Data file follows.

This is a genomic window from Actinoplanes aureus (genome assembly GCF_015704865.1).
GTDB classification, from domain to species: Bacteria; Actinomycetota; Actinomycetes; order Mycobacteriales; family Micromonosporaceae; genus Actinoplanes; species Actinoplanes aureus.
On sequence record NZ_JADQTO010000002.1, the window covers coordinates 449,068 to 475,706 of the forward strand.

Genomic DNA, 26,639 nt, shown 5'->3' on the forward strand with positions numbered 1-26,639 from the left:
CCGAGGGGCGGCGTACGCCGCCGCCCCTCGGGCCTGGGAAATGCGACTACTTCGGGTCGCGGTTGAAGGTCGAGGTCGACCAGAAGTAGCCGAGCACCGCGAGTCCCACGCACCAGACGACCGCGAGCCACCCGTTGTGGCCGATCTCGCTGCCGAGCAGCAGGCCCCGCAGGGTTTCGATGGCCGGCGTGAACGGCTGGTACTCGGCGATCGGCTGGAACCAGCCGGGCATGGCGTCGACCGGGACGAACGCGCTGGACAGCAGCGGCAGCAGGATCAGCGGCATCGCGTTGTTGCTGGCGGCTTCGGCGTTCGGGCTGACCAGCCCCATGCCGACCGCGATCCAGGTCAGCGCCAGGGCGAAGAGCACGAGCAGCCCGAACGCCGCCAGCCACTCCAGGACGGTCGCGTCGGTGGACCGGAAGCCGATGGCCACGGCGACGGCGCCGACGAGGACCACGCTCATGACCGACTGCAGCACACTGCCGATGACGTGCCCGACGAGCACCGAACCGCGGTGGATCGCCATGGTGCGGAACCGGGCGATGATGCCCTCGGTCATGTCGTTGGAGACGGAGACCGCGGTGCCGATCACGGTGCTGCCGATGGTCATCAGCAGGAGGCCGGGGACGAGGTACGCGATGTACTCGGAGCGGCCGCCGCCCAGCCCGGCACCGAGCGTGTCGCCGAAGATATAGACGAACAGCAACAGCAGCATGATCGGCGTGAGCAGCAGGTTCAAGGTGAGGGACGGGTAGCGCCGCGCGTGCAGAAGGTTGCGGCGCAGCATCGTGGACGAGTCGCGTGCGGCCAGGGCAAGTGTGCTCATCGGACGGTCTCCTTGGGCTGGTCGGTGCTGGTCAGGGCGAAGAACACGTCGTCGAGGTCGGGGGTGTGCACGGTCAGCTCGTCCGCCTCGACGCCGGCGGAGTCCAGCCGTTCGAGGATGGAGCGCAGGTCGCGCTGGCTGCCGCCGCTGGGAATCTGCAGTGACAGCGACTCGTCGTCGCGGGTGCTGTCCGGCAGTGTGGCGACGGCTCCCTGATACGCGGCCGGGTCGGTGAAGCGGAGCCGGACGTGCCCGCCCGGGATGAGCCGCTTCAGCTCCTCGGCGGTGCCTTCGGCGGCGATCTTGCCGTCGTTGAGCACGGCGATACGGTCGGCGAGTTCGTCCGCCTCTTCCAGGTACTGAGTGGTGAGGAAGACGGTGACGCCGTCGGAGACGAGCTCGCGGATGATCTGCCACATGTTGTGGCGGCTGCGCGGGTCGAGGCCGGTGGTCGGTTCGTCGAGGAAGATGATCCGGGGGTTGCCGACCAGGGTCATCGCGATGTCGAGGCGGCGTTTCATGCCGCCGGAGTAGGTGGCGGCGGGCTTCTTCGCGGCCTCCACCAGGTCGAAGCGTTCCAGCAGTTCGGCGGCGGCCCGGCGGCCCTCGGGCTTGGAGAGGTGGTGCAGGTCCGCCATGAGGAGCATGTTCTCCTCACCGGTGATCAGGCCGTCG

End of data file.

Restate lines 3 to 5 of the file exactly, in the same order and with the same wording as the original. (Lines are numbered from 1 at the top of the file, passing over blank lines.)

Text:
On sequence record NZ_JADQTO010000002.1, the window covers coordinates 449,068 to 475,706 of the forward strand.

Genomic DNA, 26,639 nt, shown 5'->3' on the forward strand with positions numbered 1-26,639 from the left:
CCGAGGGGCGGCGTACGCCGCCGCCCCTCGGGCCTGGGAAATGCGACTACTTCGGGTCGCGGTTGAAGGTCGAGGTCGACCAGAAGTAGCCGAGCACCGCGAGTCCCACGCACCAGACGACCGCGAGCCACCCGTTGTGGCCGATCTCGCTGCCGAGCAGCAGGCCCCGCAGGGTTTCGATGGCCGGCGTGAACGGCTGGTACTCGGCGATCGGCTGGAACCAGCCGGGCATGGCGTCGACCGGGACGAACGCGCTGGACAGCAGCGGCAGCAGGATCAGCGGCATCGCGTTGTTGCTGGCGGCTTCGGCGTTCGGGCTGACCAGCCCCATGCCGACCGCGATCCAGGTCAGCGCCAGGGCGAAGAGCACGAGCAGCCCGAACGCCGCCAGCCACTCCAGGACGGTCGCGTCGGTGGACCGGAAGCCGATGGCCACGGCGACGGCGCCGACGAGGACCACGCTCATGACCGACTGCAGCACACTGCCGATGACGTGCCCGACGAGCACCGAACCGCGGTGGATCGCCATGGTGCGGAACCGGGCGATGATGCCCTCGGTCATGTCGTTGGAGACGGAGACCGCGGTGCCGATCACGGTGCTGCCGATGGTCATCAGCAGGAGGCCGGGGACGAGGTACGCGATGTACTCGGAGCGGCCGCCGCCCAGCCCGGCACCGAGCGTGTCGCCGAAGATATAGACGAACAGCAACAGCAGCATGATCGGCGTGAGCAGCAGGTTCAAGGTGAGGGACGGGTAGCGCCGCGCGTGCAGAAGGTTGCGGCGCAGCATCGTGGACGAGTCGCGTGCGGCCAGGGCAAGTGTGCTCATCGGACGGTCTCCTTGGGCTGGTCGGTGCTGGTCAGGGCGAAGAACACGTCGTCGAGGTCGGGGGTGTGCACGGTCAGCTCGTCCGCCTCGACGCCGGCGGAGTCCAGCCGTTCGAGGATGGAGCGCAGGTCGCGCTGGCTGCCGCCGCTGGGAATCTGCAGTGACAGCGACTCGTCGTCGCGGGTGCTGTCCGGCAGTGTGGCGACGGCTCCCTGATACGCGGCCGGGTCGGTGAAGCGGAGCCGGACGTGCCCGCCCGGGATGAGCCGCTTCAGCTCCTCGGCGGTGCCTTCGGCGGCGATCTTGCCGTCGTTGAGCACGGCGATACGGTCGGCGAGTTCGTCCGCCTCTTCCAGGTACTGAGTGGTGAGGAAGACGGTGACGCCGTCGGAGACGAGCTCGCGGATGATCTGCCACATGTTGTGGCGGCTGCGCGGGTCGAGGCCGGTGGTCGGTTCGTCGAGGAAGATGATCCGGGGGTTGCCGACCAGGGTCATCGCGATGTCGAGGCGGCGTTTCATGCCGCCGGAGTAGGTGGCGGCGGGCTTCTTCGCGGCCTCCACCAGGTCGAAGCGTTCCAGCAGTTCGGCGGCGGCCCGGCGGCCCTCGGGCTTGGAGAGGTGGTGCAGGTCCGCCATGAGGAGCATGTTCTCCTCACCGGTGATCAGGCCGTCG